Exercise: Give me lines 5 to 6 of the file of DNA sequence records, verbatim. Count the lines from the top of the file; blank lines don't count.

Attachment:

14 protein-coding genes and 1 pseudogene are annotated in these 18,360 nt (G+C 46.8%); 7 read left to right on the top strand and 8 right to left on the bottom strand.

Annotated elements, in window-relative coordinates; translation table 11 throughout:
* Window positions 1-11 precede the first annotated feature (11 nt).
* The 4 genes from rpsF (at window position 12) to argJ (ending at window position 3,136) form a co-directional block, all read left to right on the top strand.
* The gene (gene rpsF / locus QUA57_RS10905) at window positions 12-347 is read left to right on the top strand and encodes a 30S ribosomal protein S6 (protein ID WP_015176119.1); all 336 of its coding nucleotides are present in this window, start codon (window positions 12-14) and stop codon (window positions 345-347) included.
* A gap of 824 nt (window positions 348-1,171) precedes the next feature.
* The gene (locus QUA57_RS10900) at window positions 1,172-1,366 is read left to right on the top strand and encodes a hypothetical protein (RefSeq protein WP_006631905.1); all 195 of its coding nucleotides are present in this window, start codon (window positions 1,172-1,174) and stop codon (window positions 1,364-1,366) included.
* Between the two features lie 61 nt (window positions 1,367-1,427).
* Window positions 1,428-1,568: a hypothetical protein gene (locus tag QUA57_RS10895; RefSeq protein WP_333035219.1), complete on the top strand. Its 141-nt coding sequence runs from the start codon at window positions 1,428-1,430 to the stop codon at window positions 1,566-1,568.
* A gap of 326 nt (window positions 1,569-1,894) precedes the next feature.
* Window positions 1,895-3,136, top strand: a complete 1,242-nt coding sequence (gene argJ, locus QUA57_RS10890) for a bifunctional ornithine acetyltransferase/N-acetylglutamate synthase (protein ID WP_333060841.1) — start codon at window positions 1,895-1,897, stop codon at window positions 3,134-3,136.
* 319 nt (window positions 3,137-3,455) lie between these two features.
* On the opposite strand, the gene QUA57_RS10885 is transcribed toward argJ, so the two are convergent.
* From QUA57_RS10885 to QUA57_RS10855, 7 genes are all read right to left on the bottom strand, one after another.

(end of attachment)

* The gene (gene rpsF / locus QUA57_RS10905) at window positions 12-347 is read left to right on the top strand and encodes a 30S ribosomal protein S6 (protein ID WP_015176119.1); all 336 of its coding nucleotides are present in this window, start codon (window positions 12-14) and stop codon (window positions 345-347) included.
* A gap of 824 nt (window positions 348-1,171) precedes the next feature.